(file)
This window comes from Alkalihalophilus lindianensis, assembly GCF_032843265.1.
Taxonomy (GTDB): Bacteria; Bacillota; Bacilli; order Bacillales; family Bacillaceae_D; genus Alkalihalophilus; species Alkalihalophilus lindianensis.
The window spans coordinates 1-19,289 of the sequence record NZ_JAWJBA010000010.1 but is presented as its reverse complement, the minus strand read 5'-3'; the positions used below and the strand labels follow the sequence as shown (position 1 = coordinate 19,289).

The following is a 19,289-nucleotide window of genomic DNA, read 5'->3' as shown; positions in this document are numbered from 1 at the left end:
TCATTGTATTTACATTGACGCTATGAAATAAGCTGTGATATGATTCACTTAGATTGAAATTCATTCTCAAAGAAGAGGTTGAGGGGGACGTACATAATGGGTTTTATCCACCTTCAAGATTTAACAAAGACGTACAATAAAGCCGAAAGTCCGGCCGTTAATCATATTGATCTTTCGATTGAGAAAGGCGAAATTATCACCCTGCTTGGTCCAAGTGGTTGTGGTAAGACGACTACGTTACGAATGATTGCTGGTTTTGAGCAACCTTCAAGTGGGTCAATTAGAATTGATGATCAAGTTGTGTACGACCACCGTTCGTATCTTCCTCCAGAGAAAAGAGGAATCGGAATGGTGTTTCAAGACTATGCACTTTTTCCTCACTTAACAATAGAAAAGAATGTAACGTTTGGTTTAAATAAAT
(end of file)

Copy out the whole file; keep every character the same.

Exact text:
This window comes from Alkalihalophilus lindianensis, assembly GCF_032843265.1.
Taxonomy (GTDB): Bacteria; Bacillota; Bacilli; order Bacillales; family Bacillaceae_D; genus Alkalihalophilus; species Alkalihalophilus lindianensis.
The window spans coordinates 1-19,289 of the sequence record NZ_JAWJBA010000010.1 but is presented as its reverse complement, the minus strand read 5'-3'; the positions used below and the strand labels follow the sequence as shown (position 1 = coordinate 19,289).

The following is a 19,289-nucleotide window of genomic DNA, read 5'->3' as shown; positions in this document are numbered from 1 at the left end:
TCATTGTATTTACATTGACGCTATGAAATAAGCTGTGATATGATTCACTTAGATTGAAATTCATTCTCAAAGAAGAGGTTGAGGGGGACGTACATAATGGGTTTTATCCACCTTCAAGATTTAACAAAGACGTACAATAAAGCCGAAAGTCCGGCCGTTAATCATATTGATCTTTCGATTGAGAAAGGCGAAATTATCACCCTGCTTGGTCCAAGTGGTTGTGGTAAGACGACTACGTTACGAATGATTGCTGGTTTTGAGCAACCTTCAAGTGGGTCAATTAGAATTGATGATCAAGTTGTGTACGACCACCGTTCGTATCTTCCTCCAGAGAAAAGAGGAATCGGAATGGTGTTTCAAGACTATGCACTTTTTCCTCACTTAACAATAGAAAAGAATGTAACGTTTGGTTTAAATAAAT